Life without plastic at Cebu City Hall
For more than 20 years, Marissa Candado depended on cellophane and plastic bags to wrap the food which she sold at the Cebu City Hall building.
But that has changed recently after Cebu City Mayor Tomas Osmeña ordered all government offices and employees at City Hall to stop using single-use plastics and styrofoam effective August 1.
“Plastics coupled with poor waste management and littering in the streets, creeks, and riverbanks have clogged drainages and canals which, in turn, substantially contribute to flooding,” said Osmeña in an Executive Order (EO).
“Floodwaters bring about a myriad of health risks and pose a threat to the safety and well-being of residents,” the mayor further said.
When Marissa learned about the EO, she was worried about its impact on her finances.
Marissa, now 52 years old, has been selling snacks such as puto, empanadas, banana cue, and suman near the stairway to the second floor of the City Hall executive building.
“It was my mother who first started selling inside City Hall until she retired, and I took over since it has become a family business,” she told Cebu Daily News.
The mayor gave City Hall vendors and employees about a month from June to train themselves to survive in a plastic-free work environment.
The move which particularly targets City Hall employees and food vendors is a measure carried out by the city government to jumpstart plans of a city-wide ban on single-use plastics such as forks, spoons, cups, bottled water, and plates in the coming years.
But more than the city employees, the vendors are getting the brunt of the ban as they had long relied on plastic bags not only to wrap the food they sold to customers, but also to protect their goods from dust and insects.
Already, City Ordinance 2343 prohibits the use and sale of plastics in malls in Cebu City every Saturday. It was expanded to include Wednesdays.
Amendments to the ordinance would consist of P500 fines for the first offense, P1,000 for the second offense and P1,500 for the third offense or imprisonment of five days or both for violators.
Business establishments caught violating the ordinance will be fined P1,500 for the first offense, P2,000 for the second offense and P5,000 for the third offense or the cancellation of their business permit issued by City Hall.
However, the new EO does not bear any penalties against anyone caught violating the order.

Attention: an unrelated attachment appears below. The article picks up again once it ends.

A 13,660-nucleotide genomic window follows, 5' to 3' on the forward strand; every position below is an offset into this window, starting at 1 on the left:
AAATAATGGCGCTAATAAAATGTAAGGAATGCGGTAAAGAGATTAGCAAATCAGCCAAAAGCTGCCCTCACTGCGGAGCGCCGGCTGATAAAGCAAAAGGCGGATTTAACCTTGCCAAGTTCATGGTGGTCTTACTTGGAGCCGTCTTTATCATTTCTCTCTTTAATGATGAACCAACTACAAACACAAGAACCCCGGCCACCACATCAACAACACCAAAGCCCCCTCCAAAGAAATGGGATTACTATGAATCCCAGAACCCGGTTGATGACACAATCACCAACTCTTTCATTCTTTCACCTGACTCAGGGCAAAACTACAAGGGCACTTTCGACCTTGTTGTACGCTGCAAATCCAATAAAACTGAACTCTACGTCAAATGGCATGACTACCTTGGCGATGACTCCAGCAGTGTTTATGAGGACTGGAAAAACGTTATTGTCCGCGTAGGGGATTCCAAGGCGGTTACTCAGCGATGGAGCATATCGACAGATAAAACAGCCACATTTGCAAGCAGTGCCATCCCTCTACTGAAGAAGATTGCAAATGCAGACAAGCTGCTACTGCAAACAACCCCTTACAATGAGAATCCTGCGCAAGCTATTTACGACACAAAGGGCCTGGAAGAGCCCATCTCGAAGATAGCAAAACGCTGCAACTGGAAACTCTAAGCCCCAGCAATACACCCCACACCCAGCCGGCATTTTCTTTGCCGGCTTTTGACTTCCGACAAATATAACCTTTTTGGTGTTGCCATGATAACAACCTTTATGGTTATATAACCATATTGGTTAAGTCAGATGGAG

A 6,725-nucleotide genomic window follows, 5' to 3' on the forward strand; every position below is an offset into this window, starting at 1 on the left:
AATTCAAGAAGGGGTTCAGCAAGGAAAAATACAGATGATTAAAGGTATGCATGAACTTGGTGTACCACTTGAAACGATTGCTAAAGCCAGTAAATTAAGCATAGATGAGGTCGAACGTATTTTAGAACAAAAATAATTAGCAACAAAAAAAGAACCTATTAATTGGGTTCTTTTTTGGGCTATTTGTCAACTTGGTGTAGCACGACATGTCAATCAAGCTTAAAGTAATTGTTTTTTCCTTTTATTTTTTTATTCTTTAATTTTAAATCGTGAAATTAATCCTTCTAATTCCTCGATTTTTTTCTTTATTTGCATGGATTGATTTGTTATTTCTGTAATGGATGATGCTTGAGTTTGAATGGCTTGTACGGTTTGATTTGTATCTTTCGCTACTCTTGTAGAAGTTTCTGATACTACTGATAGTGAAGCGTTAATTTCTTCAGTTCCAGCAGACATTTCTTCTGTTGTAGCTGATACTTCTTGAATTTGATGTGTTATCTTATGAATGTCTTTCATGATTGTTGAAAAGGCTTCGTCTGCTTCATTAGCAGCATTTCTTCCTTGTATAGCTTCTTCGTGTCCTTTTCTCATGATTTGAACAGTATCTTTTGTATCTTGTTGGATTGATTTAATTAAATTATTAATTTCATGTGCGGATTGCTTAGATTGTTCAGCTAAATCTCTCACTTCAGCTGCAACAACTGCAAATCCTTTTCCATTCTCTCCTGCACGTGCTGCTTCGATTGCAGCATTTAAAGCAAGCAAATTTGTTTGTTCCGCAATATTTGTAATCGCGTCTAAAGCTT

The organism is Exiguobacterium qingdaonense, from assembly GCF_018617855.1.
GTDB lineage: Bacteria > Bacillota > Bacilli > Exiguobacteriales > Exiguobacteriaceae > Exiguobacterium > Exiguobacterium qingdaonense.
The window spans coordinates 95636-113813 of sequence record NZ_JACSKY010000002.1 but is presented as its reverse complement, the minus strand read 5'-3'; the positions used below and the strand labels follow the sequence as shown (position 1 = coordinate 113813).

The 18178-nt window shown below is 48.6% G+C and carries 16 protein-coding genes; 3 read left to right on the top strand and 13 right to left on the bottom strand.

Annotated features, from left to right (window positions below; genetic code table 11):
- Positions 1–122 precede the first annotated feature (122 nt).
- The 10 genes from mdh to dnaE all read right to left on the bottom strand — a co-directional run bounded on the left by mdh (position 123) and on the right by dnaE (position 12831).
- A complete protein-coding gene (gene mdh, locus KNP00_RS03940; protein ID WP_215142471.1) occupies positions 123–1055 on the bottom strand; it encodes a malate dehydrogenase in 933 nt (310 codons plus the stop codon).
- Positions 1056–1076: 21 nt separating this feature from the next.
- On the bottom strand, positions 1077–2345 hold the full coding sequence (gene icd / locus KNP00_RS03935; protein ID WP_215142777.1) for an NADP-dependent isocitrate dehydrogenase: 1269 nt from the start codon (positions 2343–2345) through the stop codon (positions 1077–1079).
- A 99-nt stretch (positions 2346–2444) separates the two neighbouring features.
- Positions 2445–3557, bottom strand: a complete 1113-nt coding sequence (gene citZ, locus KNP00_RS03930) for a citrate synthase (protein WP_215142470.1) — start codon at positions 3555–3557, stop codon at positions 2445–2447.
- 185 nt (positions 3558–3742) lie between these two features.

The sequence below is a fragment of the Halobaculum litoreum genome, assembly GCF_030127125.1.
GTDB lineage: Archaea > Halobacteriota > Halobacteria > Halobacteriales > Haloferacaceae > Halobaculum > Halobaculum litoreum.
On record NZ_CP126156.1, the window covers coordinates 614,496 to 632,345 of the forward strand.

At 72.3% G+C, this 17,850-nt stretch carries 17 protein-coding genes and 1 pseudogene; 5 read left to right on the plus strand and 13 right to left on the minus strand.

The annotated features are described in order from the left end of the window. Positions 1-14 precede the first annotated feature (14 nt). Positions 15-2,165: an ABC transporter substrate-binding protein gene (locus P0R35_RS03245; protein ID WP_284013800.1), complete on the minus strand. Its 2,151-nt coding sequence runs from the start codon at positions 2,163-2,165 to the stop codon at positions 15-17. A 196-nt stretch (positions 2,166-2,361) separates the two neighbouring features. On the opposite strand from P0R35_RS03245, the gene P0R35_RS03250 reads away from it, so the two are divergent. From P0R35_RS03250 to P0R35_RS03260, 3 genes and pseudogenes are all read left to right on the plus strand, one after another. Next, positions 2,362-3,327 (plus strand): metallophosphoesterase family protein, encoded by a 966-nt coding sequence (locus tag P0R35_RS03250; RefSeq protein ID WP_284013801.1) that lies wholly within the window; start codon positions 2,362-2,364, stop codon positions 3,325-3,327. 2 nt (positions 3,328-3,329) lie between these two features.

According to Osmeña, appropriate sanctions will be given in the future to give people like Marissa enough time to adjust to the new rule.
Osmeña acknowledged that plastics, especially those that are used only once, clogged waterways and drainage systems in some areas of the city, resulting to knee-deep floods even after only a few minutes of heavy rain.
“I would like to address the issue of plastic. I have announced before that Cebu City will ban the use of plastics in stages. First straw, then bags, and so on,” the mayor said.
For Marissa, selling food wrapped in wax paper, banana leaf or packed in paper bags — instead of plastic — has become more costly.
“Plastic bags usually cost around P9 to P12 per pack. Paper bags are more expensive. For two dozens, I spend around P50. So that’s an additional cost for me,” Marissa explained in Cebuano.
“As a result, there’s a slight decrease in my income. I usually earn around P1,000 to P3,000 a day but since I started buying paper bags, my costs have eaten up on my income,” she added.
The additional costs prompted Marissa to advise her customers, especially the workers at City Hall, to bring their own containers so that she can save on buying paper bags to wrap the food that she sold to them.
“I just hope the penalties will not be imposed soon because we’re still adjusting to the plastic ban,” said Marissa.
Daisy Verallo, who carries a basket of empanadas, cheesesticks, peanuts, and boiled eggs in the legislative building, shared Marissa’s sentiments.
Daisy decided to increase the price of her goods by as much as P1 to even out the cost of buying paper bags which she now uses as wrappers.
“It’s hard to find cheaper alternatives to cellophanes. That’s why I choose paper bags instead,” said Daisy, a 59-year-old grandmother.
According to Daisy, the cost of buying paper bags to wrap her goods is twice as much as the price of plastic.
“We’ll just have to follow the city’s rules,” she said.
“I know that it’s going to be for the betterment of Cebu City. At least,unlike the vendors in other markets, we got to experience first-hand what plastic-ban is like before they will
completely prevent all of us from using plastic,” said Daisy.
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